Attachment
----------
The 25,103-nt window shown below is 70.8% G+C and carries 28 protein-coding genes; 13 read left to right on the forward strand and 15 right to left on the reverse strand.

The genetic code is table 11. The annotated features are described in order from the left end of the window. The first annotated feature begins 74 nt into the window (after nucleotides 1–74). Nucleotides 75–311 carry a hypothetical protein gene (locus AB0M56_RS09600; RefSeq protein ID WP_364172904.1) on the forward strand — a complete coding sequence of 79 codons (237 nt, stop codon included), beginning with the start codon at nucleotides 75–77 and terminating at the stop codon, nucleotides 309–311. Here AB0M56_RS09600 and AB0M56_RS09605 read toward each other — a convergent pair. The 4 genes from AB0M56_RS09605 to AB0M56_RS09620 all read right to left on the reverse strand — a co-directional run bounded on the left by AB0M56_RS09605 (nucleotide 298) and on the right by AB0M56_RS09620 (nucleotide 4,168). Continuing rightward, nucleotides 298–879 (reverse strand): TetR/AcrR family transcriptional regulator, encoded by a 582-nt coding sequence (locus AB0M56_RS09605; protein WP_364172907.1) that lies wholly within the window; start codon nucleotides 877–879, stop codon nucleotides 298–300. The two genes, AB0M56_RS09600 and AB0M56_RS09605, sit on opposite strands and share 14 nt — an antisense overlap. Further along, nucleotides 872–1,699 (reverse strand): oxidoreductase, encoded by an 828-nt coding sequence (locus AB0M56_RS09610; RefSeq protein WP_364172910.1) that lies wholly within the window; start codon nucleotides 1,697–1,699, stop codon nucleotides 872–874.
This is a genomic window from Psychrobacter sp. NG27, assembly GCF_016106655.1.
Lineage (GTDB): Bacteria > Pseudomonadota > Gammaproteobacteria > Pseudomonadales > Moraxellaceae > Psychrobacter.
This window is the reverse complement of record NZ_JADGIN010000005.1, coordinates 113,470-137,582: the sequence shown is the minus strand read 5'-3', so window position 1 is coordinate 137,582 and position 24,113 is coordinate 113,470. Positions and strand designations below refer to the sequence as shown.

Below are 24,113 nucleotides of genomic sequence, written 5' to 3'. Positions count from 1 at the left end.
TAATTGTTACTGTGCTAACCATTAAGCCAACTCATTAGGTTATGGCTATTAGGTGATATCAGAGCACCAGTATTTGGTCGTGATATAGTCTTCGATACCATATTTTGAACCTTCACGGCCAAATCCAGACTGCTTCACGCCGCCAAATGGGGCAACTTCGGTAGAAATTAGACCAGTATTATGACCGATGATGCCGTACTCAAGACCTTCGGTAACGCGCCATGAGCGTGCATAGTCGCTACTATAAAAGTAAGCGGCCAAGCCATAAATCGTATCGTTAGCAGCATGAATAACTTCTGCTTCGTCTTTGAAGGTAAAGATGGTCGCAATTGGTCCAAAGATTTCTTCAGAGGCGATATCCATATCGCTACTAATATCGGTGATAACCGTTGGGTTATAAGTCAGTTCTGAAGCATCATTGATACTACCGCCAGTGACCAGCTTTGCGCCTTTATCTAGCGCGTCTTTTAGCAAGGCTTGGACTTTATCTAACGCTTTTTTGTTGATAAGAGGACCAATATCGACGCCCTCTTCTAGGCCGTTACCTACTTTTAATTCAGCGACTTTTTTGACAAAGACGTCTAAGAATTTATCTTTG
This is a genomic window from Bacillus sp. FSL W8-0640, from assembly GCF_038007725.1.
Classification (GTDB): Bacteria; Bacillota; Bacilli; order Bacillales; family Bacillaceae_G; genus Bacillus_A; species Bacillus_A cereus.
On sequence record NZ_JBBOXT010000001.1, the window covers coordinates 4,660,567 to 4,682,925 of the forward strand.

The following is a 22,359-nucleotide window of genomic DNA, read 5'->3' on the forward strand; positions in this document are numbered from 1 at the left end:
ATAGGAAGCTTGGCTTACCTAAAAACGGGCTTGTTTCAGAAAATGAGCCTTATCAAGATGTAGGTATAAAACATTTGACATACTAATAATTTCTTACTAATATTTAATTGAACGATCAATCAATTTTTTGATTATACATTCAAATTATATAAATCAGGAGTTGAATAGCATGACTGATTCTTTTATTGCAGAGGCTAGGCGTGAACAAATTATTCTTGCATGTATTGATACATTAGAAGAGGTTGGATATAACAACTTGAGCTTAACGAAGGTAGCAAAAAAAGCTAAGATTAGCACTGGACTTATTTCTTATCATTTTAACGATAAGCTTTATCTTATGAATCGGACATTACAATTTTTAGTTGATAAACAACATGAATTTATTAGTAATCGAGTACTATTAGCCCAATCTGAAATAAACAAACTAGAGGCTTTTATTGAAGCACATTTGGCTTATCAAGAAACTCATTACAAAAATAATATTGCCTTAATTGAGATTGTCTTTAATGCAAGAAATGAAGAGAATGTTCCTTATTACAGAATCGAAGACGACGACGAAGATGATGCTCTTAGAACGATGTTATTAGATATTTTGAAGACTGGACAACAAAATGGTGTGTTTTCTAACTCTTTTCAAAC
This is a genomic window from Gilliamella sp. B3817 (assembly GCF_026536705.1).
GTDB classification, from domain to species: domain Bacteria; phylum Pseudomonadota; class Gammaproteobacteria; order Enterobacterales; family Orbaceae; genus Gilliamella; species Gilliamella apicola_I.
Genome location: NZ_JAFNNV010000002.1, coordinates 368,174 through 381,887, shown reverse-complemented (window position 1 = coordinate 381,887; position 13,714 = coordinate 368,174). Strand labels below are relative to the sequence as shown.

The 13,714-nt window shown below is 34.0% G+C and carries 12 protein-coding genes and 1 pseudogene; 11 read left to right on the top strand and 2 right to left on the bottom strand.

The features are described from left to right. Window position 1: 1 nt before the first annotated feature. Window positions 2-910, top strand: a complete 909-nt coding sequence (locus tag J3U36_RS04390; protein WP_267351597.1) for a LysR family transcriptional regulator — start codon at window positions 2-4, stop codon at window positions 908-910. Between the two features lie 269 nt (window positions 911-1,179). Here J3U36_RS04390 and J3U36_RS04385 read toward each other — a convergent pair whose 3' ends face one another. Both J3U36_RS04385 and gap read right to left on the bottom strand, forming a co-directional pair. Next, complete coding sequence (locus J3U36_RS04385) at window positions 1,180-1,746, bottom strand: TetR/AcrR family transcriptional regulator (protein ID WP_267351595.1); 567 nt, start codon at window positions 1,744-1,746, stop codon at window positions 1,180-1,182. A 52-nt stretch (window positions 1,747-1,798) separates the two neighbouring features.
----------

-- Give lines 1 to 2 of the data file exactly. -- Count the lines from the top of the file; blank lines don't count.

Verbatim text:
The 25,103-nt window shown below is 70.8% G+C and carries 28 protein-coding genes; 13 read left to right on the forward strand and 15 right to left on the reverse strand.

The genetic code is table 11. The annotated features are described in order from the left end of the window. The first annotated feature begins 74 nt into the window (after nucleotides 1–74). Nucleotides 75–311 carry a hypothetical protein gene (locus AB0M56_RS09600; RefSeq protein ID WP_364172904.1) on the forward strand — a complete coding sequence of 79 codons (237 nt, stop codon included), beginning with the start codon at nucleotides 75–77 and terminating at the stop codon, nucleotides 309–311. Here AB0M56_RS09600 and AB0M56_RS09605 read toward each other — a convergent pair. The 4 genes from AB0M56_RS09605 to AB0M56_RS09620 all read right to left on the reverse strand — a co-directional run bounded on the left by AB0M56_RS09605 (nucleotide 298) and on the right by AB0M56_RS09620 (nucleotide 4,168). Continuing rightward, nucleotides 298–879 (reverse strand): TetR/AcrR family transcriptional regulator, encoded by a 582-nt coding sequence (locus AB0M56_RS09605; protein WP_364172907.1) that lies wholly within the window; start codon nucleotides 877–879, stop codon nucleotides 298–300. The two genes, AB0M56_RS09600 and AB0M56_RS09605, sit on opposite strands and share 14 nt — an antisense overlap. Further along, nucleotides 872–1,699 (reverse strand): oxidoreductase, encoded by an 828-nt coding sequence (locus AB0M56_RS09610; RefSeq protein WP_364172910.1) that lies wholly within the window; start codon nucleotides 1,697–1,699, stop codon nucleotides 872–874.